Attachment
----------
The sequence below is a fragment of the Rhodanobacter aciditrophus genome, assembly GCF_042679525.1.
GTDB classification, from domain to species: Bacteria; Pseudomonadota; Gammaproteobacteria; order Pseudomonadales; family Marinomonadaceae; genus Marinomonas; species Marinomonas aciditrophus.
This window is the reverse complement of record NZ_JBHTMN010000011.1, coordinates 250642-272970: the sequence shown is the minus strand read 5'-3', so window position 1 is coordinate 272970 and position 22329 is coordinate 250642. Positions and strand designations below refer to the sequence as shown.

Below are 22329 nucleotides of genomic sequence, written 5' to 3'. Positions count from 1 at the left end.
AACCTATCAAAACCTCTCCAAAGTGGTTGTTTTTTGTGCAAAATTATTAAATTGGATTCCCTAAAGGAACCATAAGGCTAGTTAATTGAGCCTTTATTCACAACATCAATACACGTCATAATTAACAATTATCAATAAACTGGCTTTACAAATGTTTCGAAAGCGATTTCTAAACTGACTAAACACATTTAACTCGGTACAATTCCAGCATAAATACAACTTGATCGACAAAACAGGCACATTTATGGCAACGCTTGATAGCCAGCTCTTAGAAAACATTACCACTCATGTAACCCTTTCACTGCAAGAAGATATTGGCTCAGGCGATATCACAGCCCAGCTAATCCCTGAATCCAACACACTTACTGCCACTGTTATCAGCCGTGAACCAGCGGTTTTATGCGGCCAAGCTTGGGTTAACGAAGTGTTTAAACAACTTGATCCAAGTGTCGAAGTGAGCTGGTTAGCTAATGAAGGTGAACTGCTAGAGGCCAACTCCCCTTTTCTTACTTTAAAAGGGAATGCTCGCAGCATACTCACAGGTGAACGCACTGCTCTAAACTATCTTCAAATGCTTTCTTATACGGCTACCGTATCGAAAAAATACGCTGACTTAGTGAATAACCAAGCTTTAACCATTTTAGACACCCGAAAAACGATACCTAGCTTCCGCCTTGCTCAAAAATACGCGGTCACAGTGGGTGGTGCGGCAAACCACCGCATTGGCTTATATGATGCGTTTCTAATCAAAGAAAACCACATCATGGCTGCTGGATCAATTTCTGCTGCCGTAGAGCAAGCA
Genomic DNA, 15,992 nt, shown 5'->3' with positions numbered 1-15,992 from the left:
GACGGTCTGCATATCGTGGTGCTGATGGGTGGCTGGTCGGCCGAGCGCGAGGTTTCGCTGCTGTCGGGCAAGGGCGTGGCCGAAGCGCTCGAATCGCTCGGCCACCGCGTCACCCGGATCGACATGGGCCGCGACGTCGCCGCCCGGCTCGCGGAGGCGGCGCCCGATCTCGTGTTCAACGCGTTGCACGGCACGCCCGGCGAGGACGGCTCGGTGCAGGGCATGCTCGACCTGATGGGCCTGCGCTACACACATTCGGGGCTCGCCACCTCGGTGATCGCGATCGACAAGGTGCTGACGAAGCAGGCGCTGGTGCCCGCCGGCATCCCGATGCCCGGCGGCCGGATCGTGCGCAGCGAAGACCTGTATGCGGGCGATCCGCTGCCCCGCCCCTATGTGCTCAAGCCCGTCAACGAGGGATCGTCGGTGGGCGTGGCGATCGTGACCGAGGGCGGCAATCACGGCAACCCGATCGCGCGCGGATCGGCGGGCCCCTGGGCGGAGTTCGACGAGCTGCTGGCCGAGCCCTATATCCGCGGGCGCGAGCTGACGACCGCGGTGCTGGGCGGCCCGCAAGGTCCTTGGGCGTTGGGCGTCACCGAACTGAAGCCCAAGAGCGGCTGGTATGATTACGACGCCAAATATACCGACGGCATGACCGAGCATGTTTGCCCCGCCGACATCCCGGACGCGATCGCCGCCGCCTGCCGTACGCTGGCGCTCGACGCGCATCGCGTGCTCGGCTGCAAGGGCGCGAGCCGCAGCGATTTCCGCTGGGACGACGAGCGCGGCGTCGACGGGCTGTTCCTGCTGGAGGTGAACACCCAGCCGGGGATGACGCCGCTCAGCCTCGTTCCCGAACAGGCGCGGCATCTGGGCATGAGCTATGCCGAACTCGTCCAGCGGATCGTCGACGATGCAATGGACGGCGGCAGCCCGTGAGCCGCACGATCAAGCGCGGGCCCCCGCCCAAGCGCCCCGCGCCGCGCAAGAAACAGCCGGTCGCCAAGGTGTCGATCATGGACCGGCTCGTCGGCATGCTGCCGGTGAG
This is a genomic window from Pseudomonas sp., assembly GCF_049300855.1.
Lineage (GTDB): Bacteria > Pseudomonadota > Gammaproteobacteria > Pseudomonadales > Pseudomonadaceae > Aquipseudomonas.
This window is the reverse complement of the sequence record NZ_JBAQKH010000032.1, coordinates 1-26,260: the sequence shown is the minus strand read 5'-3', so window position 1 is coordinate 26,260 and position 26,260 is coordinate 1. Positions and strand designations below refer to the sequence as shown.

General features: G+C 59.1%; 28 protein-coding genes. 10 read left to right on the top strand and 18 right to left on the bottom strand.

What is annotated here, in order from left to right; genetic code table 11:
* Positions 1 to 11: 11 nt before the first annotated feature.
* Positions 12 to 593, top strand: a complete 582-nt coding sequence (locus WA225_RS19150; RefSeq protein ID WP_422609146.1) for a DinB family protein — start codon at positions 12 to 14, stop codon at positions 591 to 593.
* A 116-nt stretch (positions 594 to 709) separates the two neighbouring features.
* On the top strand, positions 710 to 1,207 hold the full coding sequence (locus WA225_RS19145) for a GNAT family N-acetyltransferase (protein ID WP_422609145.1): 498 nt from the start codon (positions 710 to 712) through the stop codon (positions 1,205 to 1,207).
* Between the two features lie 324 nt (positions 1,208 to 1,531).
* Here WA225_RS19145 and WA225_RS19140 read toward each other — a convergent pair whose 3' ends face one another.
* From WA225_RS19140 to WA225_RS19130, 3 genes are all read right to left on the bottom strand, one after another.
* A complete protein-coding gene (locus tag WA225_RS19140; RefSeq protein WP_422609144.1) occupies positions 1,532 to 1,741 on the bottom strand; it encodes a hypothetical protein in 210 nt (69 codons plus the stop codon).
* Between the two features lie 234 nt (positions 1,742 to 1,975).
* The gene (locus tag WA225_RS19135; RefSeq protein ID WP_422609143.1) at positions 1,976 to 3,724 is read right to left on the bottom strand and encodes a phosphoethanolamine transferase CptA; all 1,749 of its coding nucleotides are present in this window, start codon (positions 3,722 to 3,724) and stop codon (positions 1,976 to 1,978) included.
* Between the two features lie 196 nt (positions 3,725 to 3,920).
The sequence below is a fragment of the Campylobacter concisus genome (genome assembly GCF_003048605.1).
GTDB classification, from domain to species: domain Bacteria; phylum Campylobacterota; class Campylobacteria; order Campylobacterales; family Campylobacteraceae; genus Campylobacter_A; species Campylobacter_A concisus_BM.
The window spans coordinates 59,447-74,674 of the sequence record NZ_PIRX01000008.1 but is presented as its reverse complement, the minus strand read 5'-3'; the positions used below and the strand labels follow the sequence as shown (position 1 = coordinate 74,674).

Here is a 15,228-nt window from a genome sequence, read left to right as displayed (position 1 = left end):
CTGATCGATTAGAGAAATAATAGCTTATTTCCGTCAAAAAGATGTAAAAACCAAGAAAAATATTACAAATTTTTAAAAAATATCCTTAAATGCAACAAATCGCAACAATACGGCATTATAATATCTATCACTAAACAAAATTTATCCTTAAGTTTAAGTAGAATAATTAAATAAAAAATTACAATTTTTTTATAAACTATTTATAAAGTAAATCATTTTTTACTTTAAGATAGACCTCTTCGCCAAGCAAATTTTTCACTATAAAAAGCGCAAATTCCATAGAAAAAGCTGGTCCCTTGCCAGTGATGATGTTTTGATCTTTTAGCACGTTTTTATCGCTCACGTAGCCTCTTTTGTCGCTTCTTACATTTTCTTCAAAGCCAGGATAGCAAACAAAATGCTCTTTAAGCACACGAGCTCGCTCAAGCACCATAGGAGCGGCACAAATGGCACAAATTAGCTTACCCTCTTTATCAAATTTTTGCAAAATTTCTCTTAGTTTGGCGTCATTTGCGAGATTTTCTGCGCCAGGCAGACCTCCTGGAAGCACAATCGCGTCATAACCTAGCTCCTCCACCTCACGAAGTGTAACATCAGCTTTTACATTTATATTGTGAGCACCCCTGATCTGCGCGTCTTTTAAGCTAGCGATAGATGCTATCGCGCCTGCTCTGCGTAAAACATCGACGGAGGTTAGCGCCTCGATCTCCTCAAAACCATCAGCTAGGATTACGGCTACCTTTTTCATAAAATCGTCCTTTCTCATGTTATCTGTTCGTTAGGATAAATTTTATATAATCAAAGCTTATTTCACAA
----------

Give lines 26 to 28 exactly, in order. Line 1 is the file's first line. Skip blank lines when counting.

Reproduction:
The window spans coordinates 59,447-74,674 of the sequence record NZ_PIRX01000008.1 but is presented as its reverse complement, the minus strand read 5'-3'; the positions used below and the strand labels follow the sequence as shown (position 1 = coordinate 74,674).

Here is a 15,228-nt window from a genome sequence, read left to right as displayed (position 1 = left end):
CTGATCGATTAGAGAAATAATAGCTTATTTCCGTCAAAAAGATGTAAAAACCAAGAAAAATATTACAAATTTTTAAAAAATATCCTTAAATGCAACAAATCGCAACAATACGGCATTATAATATCTATCACTAAACAAAATTTATCCTTAAGTTTAAGTAGAATAATTAAATAAAAAATTACAATTTTTTTATAAACTATTTATAAAGTAAATCATTTTTTACTTTAAGATAGACCTCTTCGCCAAGCAAATTTTTCACTATAAAAAGCGCAAATTCCATAGAAAAAGCTGGTCCCTTGCCAGTGATGATGTTTTGATCTTTTAGCACGTTTTTATCGCTCACGTAGCCTCTTTTGTCGCTTCTTACATTTTCTTCAAAGCCAGGATAGCAAACAAAATGCTCTTTAAGCACACGAGCTCGCTCAAGCACCATAGGAGCGGCACAAATGGCACAAATTAGCTTACCCTCTTTATCAAATTTTTGCAAAATTTCTCTTAGTTTGGCGTCATTTGCGAGATTTTCTGCGCCAGGCAGACCTCCTGGAAGCACAATCGCGTCATAACCTAGCTCCTCCACCTCACGAAGTGTAACATCAGCTTTTACATTTATATTGTGAGCACCCCTGATCTGCGCGTCTTTTAAGCTAGCGATAGATGCTATCGCGCCTGCTCTGCGTAAAACATCGACGGAGGTTAGCGCCTCGATCTCCTCAAAACCATCAGCTAGGATTACGGCTACCTTTTTCATAAAATCGTCCTTTCTCATGTTATCTGTTCGTTAGGATAAATTTTATATAATCAAAGCTTATTTCACAA